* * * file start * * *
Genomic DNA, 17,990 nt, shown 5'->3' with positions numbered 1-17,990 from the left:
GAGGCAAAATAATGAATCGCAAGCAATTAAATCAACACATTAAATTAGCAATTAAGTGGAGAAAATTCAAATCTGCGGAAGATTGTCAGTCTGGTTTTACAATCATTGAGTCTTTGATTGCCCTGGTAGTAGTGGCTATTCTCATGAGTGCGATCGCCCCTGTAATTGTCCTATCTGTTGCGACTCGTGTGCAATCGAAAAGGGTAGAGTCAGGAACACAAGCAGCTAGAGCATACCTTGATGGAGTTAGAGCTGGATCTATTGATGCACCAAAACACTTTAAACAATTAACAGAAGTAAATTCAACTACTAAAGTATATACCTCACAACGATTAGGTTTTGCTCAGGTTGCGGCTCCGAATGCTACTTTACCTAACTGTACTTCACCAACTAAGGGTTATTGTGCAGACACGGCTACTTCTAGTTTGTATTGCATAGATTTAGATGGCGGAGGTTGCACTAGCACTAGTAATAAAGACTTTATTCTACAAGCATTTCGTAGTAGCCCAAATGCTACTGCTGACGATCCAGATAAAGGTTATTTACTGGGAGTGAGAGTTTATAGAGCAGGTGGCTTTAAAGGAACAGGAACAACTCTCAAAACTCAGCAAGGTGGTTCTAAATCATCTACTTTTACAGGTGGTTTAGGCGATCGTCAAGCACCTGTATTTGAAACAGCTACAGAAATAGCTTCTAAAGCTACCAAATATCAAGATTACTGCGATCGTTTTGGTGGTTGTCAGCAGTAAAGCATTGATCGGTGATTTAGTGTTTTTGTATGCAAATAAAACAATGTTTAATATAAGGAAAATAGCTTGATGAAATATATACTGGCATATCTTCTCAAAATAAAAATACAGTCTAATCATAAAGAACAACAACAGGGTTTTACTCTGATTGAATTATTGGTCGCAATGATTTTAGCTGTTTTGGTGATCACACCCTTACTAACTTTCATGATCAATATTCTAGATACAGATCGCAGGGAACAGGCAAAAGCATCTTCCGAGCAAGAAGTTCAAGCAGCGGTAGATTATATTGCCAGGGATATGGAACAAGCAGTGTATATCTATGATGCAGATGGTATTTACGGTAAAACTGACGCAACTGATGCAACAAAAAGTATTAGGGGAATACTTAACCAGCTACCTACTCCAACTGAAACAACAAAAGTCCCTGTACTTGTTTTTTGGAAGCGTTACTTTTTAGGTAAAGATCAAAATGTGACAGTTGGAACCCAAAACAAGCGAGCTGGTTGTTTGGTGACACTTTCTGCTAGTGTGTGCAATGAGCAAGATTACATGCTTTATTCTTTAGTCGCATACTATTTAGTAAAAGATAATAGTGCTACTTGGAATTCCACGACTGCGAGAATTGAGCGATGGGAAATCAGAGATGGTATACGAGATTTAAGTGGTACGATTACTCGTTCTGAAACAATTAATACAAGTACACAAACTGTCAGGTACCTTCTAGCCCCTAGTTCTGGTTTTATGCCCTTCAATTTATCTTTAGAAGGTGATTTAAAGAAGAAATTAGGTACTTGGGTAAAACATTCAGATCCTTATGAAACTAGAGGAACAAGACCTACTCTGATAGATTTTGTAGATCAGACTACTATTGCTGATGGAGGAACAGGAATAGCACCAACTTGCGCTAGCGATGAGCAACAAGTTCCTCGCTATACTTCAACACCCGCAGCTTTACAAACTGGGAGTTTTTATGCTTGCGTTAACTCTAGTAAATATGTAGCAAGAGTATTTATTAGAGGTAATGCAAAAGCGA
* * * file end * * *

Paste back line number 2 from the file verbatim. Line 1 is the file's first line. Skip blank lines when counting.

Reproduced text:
GAGGCAAAATAATGAATCGCAAGCAATTAAATCAACACATTAAATTAGCAATTAAGTGGAGAAAATTCAAATCTGCGGAAGATTGTCAGTCTGGTTTTACAATCATTGAGTCTTTGATTGCCCTGGTAGTAGTGGCTATTCTCATGAGTGCGATCGCCCCTGTAATTGTCCTATCTGTTGCGACTCGTGTGCAATCGAAAAGGGTAGAGTCAGGAACACAAGCAGCTAGAGCATACCTTGATGGAGTTAGAGCTGGATCTATTGATGCACCAAAACACTTTAAACAATTAACAGAAGTAAATTCAACTACTAAAGTATATACCTCACAACGATTAGGTTTTGCTCAGGTTGCGGCTCCGAATGCTACTTTACCTAACTGTACTTCACCAACTAAGGGTTATTGTGCAGACACGGCTACTTCTAGTTTGTATTGCATAGATTTAGATGGCGGAGGTTGCACTAGCACTAGTAATAAAGACTTTATTCTACAAGCATTTCGTAGTAGCCCAAATGCTACTGCTGACGATCCAGATAAAGGTTATTTACTGGGAGTGAGAGTTTATAGAGCAGGTGGCTTTAAAGGAACAGGAACAACTCTCAAAACTCAGCAAGGTGGTTCTAAATCATCTACTTTTACAGGTGGTTTAGGCGATCGTCAAGCACCTGTATTTGAAACAGCTACAGAAATAGCTTCTAAAGCTACCAAATATCAAGATTACTGCGATCGTTTTGGTGGTTGTCAGCAGTAAAGCATTGATCGGTGATTTAGTGTTTTTGTATGCAAATAAAACAATGTTTAATATAAGGAAAATAGCTTGATGAAATATATACTGGCATATCTTCTCAAAATAAAAATACAGTCTAATCATAAAGAACAACAACAGGGTTTTACTCTGATTGAATTATTGGTCGCAATGATTTTAGCTGTTTTGGTGATCACACCCTTACTAACTTTCATGATCAATATTCTAGATACAGATCGCAGGGAACAGGCAAAAGCATCTTCCGAGCAAGAAGTTCAAGCAGCGGTAGATTATATTGCCAGGGATATGGAACAAGCAGTGTATATCTATGATGCAGATGGTATTTACGGTAAAACTGACGCAACTGATGCAACAAAAAGTATTAGGGGAATACTTAACCAGCTACCTACTCCAACTGAAACAACAAAAGTCCCTGTACTTGTTTTTTGGAAGCGTTACTTTTTAGGTAAAGATCAAAATGTGACAGTTGGAACCCAAAACAAGCGAGCTGGTTGTTTGGTGACACTTTCTGCTAGTGTGTGCAATGAGCAAGATTACATGCTTTATTCTTTAGTCGCATACTATTTAGTAAAAGATAATAGTGCTACTTGGAATTCCACGACTGCGAGAATTGAGCGATGGGAAATCAGAGATGGTATACGAGATTTAAGTGGTACGATTACTCGTTCTGAAACAATTAATACAAGTACACAAACTGTCAGGTACCTTCTAGCCCCTAGTTCTGGTTTTATGCCCTTCAATTTATCTTTAGAAGGTGATTTAAAGAAGAAATTAGGTACTTGGGTAAAACATTCAGATCCTTATGAAACTAGAGGAACAAGACCTACTCTGATAGATTTTGTAGATCAGACTACTATTGCTGATGGAGGAACAGGAATAGCACCAACTTGCGCTAGCGATGAGCAACAAGTTCCTCGCTATACTTCAACACCCGCAGCTTTACAAACTGGGAGTTTTTATGCTTGCGTTAACTCTAGTAAATATGTAGCAAGAGTATTTATTAGAGGTAATGCAAAAGCGA